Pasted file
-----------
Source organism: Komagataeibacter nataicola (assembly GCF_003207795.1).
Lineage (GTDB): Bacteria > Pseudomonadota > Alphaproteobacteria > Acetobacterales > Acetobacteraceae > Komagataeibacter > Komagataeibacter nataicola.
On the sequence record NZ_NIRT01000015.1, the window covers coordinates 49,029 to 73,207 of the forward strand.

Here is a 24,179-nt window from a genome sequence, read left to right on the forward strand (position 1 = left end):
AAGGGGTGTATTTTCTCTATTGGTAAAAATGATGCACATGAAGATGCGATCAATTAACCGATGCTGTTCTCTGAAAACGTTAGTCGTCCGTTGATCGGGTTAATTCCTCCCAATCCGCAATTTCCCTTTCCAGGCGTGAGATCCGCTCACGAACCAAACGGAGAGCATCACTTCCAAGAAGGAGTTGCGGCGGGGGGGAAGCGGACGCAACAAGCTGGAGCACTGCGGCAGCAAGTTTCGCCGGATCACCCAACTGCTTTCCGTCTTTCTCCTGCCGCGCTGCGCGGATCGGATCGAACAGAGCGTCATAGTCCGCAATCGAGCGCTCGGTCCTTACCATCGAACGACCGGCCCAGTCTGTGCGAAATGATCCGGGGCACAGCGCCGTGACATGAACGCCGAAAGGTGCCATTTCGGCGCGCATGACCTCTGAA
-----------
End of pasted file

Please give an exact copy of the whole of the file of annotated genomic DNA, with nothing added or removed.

Source organism: Komagataeibacter nataicola (assembly GCF_003207795.1).
Lineage (GTDB): Bacteria > Pseudomonadota > Alphaproteobacteria > Acetobacterales > Acetobacteraceae > Komagataeibacter > Komagataeibacter nataicola.
On the sequence record NZ_NIRT01000015.1, the window covers coordinates 49,029 to 73,207 of the forward strand.

Here is a 24,179-nt window from a genome sequence, read left to right on the forward strand (position 1 = left end):
AAGGGGTGTATTTTCTCTATTGGTAAAAATGATGCACATGAAGATGCGATCAATTAACCGATGCTGTTCTCTGAAAACGTTAGTCGTCCGTTGATCGGGTTAATTCCTCCCAATCCGCAATTTCCCTTTCCAGGCGTGAGATCCGCTCACGAACCAAACGGAGAGCATCACTTCCAAGAAGGAGTTGCGGCGGGGGGGAAGCGGACGCAACAAGCTGGAGCACTGCGGCAGCAAGTTTCGCCGGATCACCCAACTGCTTTCCGTCTTTCTCCTGCCGCGCTGCGCGGATCGGATCGAACAGAGCGTCATAGTCCGCAATCGAGCGCTCGGTCCTTACCATCGAACGACCGGCCCAGTCTGTGCGAAATGATCCGGGGCACAGCGCCGTGACATGAACGCCGAAAGGTGCCATTTCGGCGCGCATGACCTCTGAA